So back to this post. Trying to find things that had high flavor, but low fat and no meat, was a challenge. I spent more time in the kitchen, cooking (mostly chopping and prepping) than I ever have in my life. And I was always looking for something new and different. This dip fit the bill on all fronts. It came from a cookbook I own called Cal-a-Vie's Gourmet Spa Cookery. The book is out of print, and this is the only recipe I've liked from the book. So now, the secret: tofu.
I'm not a fan of tofu. I don't much like its texture - even in Chinese or Asian stir frys, hot and sour soup, etc. So normally I avoided it whenever possible. I still do if offered it straight away. I mean . . . it's so blah. And spongy. Not a texture I like except in custard. But, as I learned with this dip, tofu is a "vanilla" substance. It absorbs flavors from the food around it. So, enter: garlic, cilantro, cumin, hot chiles, etc. and you've got a wonderful - LOW FAT combo.
Rarely do I tell people what's in this dip - most people guess it has beans or hummus in it. Nope. Nope. No, no sour cream. No cottage cheese. No, no yogurt either. I don't believe anyone has ever guessed it.
Cook's Notes: buy soft or "regular" tofu. I have used nonfat tofu, but the flavor is a bit better with full fat tofu. There's not a smidgen of other kinds of fat in this dip, and tofu's fat is all unsaturated, so I go for the gold here. If you don't like spicy food, reduce - or eliminate - the chile pepper. Be sure to mince up the chile pepper well - scrape down the workbowl to make sure. You can use the finished sauce as a sauce on vegetables, or even on pasta, or over potatoes. But the dip is just the best form, served either with vegetables or crackers. I toasted pita wedges this time.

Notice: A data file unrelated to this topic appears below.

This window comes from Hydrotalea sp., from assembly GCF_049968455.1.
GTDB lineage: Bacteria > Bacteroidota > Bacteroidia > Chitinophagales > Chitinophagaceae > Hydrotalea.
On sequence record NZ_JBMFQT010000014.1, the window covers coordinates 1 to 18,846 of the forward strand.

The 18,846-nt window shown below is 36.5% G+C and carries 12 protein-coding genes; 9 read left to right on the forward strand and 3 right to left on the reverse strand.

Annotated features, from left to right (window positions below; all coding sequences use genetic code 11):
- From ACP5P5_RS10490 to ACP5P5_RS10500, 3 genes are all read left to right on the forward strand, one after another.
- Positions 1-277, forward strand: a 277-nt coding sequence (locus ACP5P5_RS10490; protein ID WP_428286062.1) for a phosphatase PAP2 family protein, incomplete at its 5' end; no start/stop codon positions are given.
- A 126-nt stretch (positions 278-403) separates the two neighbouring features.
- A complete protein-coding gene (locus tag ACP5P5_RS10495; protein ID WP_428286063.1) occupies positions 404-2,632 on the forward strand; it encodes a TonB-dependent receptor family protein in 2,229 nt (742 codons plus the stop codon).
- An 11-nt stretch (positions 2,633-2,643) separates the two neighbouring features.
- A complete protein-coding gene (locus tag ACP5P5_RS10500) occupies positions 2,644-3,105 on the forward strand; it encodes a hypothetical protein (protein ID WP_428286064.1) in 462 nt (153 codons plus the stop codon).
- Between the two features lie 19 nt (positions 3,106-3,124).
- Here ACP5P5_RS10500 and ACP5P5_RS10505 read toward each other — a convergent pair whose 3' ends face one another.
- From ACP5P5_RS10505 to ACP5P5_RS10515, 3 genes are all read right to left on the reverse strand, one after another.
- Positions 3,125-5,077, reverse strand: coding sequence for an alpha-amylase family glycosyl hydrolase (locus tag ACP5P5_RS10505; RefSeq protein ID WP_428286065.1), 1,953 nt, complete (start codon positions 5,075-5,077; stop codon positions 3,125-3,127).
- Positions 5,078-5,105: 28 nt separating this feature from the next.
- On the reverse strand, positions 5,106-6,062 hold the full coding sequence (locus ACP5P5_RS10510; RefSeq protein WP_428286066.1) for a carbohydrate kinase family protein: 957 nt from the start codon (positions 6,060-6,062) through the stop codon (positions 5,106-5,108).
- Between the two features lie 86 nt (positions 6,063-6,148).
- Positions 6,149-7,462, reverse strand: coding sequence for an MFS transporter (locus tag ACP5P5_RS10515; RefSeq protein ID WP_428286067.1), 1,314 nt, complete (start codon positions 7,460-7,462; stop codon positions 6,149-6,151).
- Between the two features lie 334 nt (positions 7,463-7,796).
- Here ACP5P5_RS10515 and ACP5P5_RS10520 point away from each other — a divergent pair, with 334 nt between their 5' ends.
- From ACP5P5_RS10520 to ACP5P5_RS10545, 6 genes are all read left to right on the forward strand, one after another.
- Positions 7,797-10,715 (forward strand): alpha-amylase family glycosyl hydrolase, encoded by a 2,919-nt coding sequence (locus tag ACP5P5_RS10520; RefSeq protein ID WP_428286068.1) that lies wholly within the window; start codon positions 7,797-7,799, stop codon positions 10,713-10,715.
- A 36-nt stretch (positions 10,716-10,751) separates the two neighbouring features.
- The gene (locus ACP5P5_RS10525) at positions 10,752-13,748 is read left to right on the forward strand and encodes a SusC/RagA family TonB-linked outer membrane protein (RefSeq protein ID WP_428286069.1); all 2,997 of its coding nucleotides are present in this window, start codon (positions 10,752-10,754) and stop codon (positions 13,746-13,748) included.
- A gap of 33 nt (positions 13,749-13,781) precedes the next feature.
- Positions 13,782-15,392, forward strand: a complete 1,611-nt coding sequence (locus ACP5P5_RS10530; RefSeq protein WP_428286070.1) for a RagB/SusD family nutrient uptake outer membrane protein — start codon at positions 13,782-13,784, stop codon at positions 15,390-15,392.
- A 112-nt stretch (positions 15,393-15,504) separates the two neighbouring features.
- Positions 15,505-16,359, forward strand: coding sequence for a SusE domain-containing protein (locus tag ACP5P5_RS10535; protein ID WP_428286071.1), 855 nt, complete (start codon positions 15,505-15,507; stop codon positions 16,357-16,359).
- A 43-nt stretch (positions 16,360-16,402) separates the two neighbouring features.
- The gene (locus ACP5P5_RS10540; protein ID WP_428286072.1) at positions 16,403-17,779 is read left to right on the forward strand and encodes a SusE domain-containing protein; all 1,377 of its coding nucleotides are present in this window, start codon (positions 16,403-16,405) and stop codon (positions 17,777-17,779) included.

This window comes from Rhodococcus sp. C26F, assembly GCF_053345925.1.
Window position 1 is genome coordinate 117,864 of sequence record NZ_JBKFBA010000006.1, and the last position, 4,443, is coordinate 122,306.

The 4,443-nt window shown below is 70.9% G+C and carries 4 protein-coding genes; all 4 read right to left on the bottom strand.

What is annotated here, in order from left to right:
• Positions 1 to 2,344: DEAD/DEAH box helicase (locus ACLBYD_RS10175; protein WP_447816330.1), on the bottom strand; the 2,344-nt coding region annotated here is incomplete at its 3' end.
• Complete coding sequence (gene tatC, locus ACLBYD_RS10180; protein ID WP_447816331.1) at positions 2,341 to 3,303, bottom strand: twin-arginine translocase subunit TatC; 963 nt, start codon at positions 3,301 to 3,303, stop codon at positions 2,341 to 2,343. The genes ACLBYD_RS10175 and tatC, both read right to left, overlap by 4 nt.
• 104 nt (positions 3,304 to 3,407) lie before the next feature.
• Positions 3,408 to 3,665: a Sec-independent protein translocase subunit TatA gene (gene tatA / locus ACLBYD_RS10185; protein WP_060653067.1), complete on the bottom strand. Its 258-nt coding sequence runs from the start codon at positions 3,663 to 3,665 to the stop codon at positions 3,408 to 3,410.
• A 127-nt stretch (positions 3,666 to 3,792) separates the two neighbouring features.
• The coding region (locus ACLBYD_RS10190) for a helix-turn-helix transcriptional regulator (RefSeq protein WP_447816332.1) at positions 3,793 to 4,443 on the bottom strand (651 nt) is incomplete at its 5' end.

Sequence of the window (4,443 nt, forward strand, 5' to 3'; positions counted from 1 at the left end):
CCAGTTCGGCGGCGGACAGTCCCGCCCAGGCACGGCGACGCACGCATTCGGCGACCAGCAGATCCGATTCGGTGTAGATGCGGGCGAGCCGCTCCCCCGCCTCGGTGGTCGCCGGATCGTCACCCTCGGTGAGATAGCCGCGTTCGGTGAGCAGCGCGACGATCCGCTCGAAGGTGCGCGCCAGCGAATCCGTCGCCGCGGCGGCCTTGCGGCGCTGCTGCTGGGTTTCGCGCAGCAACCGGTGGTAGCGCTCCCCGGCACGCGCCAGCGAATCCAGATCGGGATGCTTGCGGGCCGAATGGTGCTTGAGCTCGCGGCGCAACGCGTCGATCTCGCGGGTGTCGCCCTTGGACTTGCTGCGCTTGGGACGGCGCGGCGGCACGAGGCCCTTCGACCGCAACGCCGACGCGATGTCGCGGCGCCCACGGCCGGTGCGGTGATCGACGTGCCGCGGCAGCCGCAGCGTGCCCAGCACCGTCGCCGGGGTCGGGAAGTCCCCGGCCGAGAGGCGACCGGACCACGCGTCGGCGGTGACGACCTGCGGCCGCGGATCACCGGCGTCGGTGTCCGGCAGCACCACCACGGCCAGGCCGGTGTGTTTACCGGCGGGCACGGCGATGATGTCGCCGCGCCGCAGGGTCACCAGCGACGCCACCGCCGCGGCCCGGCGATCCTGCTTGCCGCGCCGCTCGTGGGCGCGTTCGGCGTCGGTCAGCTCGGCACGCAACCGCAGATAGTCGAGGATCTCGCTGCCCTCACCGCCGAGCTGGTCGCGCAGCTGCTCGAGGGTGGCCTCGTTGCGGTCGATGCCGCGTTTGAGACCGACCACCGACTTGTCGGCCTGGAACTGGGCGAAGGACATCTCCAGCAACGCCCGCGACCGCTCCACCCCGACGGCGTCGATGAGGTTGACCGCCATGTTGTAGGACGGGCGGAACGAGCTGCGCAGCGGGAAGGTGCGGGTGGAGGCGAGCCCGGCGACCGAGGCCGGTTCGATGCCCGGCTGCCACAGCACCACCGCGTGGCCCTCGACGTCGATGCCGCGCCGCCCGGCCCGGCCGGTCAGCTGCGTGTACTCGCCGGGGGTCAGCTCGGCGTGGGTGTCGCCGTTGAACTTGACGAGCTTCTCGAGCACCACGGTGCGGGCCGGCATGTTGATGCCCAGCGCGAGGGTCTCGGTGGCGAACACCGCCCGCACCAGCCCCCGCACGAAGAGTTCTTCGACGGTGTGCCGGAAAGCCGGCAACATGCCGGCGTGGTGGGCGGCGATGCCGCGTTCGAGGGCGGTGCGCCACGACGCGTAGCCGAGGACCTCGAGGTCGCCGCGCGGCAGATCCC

Hot & Spicy Tofu Dip
Recipe: Cal-a-Vie's Gourmet Spa Cookery
1 pound tofu -- soft
5 cloves garlic
1 small jalapeno chile pepper -- seeded [I used a serrano]
1 bunch fresh cilantro -- rinsed and drained
1 bunch green onions
2 tablespoons fresh lime juice
2 tablespoons orange juice
1 tablespoon ground cumin
1 tablespoon low-sodium soy sauce
1 tablespoon honey -- or Splenda, or brown Sugar Twin (and don't add any more, as this is sweet enough)
1. Have all ingredients ready beside your food processor. Allow tofu to drain a few minutes before beginning. Start the motor and add the jalapeno pepper and allow to mince finely. Add garlic cloves in same manner. Then add cilantro, green onions, juices, cumin, soy sauce and sweetener.
2. Cut tofu into smaller chunks and add to bowl, then process until smooth.
3. Chill for several hours. Will keep for many days.
NOTES : The recipe says to serve as a dip for artichokes or an array of vegetables. Also works well with crackers, baked pita bread. Could also be used as a topping for plain food (vegetables, grilled chicken) or baked potatoes.
Per Serving (excluding unknown items): 25 Calories; 1g Fat (38.5% calories from fat); 2g Protein; 2g Carbohydrate; trace Dietary Fiber; 0mg Cholesterol; 32mg Sodium. Exchanges: 0 Grain(Starch); 1/2 Lean Meat; 0 Vegetable; 0 Fruit; 0 Fat; 0 Other Carbohydrates.
Printer-friendly recipe, click title at top.